As related by their own oaths, the scheme worked out by agreement between the prosecuting attorney, the sheriff and one Matt Pinkerton, a detective, was to keep away from the respondents in this case all attorneys, to introduce Pinkerton as a lawyer, get him employed by them, and then, as their pretended counsel, worm out a confession from one or both of them, and by a betrayal of their confidence use the confession in evidence to convict them.
Acting upon this preconcerted scheme, the prosecut. ing attorney and sheriff kept a letter written by Marshall G. Barker to Howard & Roos at Kalamazoo, and also refused Mr. Roos an interview with the respondents when he came to Paw Paw for the purpose of seeing them. They also keep all other counsel from them until a letter from the Circuit judge informs them that the Barkers are entitled and have the right to see attorneys of their own choice.
A detective passing under the name of Stearns is sent by Pinkerton from Chicago to meet the prosecuting attorney, and act under his direction. The prosecuting attorney swears in substance that the man Stearns, under his advice and direction, forged a note and went to the bank and attempted to pass it. The prosecuting attorney then drafted a complaint, and arrested Stearns for forgery, and placed him in jail where he could have access to the respondents. Another detective, Matt Pinkerton, then arrived upon the scene, ostensibly as the attorney employed to defend Stearns, and passing under the name of A. S. Trude, a prominent lawyer of Chicago. The sheriff swears that he introduced Pinkerton to the Barkers as an attorney, and as A. S. Trude, from Chicago, in Paw Paw, for the purpose of defending Stearns against the pretended charge of forgery, and while he detains the letter written by Marshall to Howard & Roos, and prevents the Barkers from seeing or employing counsel, he advises the respondents to employ Pinkerton, alias A. S. Trude, as their attorney, which advice they accept and follow.
The detective, Pinkerton, personating Trude, becomes their attorney, and thereby secures the faith and confidence of the accused. He, as their attorney, advises them what story each shall tell in order to get Marshall off with a light sentence, and to acquit William of any offense whatsoever. He gains a confession from each of them in accordance with his theory, which he writes down. The whole object of this scheme was to obtain such a confession, and then to use it against them, as admitted by the prosecuting attorney and sheriff.
The sheriff very frankly says upon the witness stand that "Pinkerton was introduced there for the purpose of gaining the confidence of the Barkers by the representations he might make to them; the object was to get a confession from them; that at the time he kept the letter from Marshall to Howard & Roos he did not want Barker "to have an attorney until Pinkerton had got through his part with him."
When these confessions had been secured, the detective, Stearns, who had been allowed the liberties of the jail upon a charge of forgery, was released, and disappeared. The Barkers are thereupon informed of the bogus Trude that Stearns was discharged in court, because he followed the advice of his attorney, "Trude."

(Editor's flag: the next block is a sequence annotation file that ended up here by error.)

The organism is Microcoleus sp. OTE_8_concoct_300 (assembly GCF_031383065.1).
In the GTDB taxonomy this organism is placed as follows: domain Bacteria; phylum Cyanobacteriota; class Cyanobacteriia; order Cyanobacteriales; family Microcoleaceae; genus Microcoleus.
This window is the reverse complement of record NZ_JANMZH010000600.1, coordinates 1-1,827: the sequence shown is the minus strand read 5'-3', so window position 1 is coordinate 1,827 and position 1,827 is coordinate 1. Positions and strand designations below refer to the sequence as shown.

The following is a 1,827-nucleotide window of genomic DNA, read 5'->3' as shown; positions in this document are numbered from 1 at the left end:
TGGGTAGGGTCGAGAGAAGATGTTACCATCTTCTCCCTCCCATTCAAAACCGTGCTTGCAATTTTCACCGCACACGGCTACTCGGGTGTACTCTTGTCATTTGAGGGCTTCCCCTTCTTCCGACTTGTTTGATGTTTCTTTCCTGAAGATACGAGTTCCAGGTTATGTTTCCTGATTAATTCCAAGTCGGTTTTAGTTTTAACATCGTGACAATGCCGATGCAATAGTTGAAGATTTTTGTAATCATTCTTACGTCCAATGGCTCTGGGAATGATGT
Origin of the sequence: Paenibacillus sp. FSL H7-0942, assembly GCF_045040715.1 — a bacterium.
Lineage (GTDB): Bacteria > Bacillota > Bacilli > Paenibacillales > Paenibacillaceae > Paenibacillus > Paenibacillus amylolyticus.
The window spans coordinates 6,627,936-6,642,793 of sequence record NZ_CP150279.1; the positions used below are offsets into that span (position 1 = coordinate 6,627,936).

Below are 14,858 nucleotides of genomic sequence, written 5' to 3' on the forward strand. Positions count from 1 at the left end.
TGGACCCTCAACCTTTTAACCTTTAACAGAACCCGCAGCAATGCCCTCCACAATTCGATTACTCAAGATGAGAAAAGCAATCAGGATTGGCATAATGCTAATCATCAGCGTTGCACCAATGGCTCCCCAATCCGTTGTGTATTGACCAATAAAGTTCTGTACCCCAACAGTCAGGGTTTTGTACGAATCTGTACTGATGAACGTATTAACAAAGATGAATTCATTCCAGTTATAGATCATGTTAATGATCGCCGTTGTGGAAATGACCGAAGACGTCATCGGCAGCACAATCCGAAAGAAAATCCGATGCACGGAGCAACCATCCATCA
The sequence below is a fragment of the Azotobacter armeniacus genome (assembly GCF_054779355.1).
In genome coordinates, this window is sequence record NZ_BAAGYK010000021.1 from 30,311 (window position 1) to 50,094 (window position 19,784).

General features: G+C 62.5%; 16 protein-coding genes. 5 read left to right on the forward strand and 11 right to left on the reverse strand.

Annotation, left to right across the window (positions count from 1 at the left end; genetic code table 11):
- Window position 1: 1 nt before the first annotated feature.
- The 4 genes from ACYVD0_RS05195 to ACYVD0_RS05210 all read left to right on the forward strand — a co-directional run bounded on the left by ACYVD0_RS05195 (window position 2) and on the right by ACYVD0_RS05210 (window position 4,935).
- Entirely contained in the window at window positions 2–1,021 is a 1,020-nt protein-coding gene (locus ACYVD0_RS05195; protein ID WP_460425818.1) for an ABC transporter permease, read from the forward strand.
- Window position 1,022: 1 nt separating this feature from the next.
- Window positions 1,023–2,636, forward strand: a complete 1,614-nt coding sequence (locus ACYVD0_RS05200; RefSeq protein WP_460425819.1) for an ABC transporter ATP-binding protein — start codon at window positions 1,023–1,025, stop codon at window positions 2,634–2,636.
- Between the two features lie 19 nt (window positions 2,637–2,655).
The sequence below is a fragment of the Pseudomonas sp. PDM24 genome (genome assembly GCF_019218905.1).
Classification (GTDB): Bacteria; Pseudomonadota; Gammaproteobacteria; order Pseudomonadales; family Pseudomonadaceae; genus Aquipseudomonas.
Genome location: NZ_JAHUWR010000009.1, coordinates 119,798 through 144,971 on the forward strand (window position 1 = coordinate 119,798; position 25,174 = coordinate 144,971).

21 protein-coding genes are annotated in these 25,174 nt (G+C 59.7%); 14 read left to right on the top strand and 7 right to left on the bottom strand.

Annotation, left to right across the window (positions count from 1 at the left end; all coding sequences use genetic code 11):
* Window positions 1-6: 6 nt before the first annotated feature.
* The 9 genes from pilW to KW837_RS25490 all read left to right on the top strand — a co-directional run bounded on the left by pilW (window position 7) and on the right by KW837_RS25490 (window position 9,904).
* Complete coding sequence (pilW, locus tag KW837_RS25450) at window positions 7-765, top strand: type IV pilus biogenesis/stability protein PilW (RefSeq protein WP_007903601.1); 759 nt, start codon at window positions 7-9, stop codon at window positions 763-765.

While the respondents were thus confined in jail, denied the assistance or right of counsel save this pretender, by whom they were being deceived and betrayed into admissions of guilt, the officials heretofore named employed another party in the jail, who got into his possession notes and letters from Marshall to William and from Marshall to his wife, and from William to Marshall, and handed them as received to the wife of the sheriff.
The written confessions obtained by Pinkerton in the character of Attorney Trude were procured for the express purpose of being used as evidence upon the trial, and were offered by the prosecuting attorney after the circumstances of their procuration had been detailed in court. They were properly ruled out by the court, the Circuit judge evincing throughout the whole trial a very manifest disposition to give, as far as it was in his power, these men a fair and impartial trial; yet I cannot but think that he committed a very grave error in admitting the notes and letters in the keeping of the sheriff's wife in evidence. It had the effect of partially, at least, carrying out the conspiracy of the detectives and officials against the lives and liberties of the respondents, as well as against the law. These notes and letters were written, many of them during the time Pinkerton was acting as the pretended but trusted attorney of the Barkers, who were blindly and implicitly following his advice. Others were written after his real character was known to them, and bore evidence upon their face of the great wrong he had done them in his dual capacity as lawyer and detective. Nearly every one of them was taunted with the poison of this vile conspiracy against their rights as citizens, unless it be held that the mere fact of arrest for crime shall make a man a felou, and serve as an antidote against any and all wrongs that may be perpetrated upon the accused before trial.
Some of these notes made reference to the supposed lawyer, and what he had advised them to do. Here are two of them: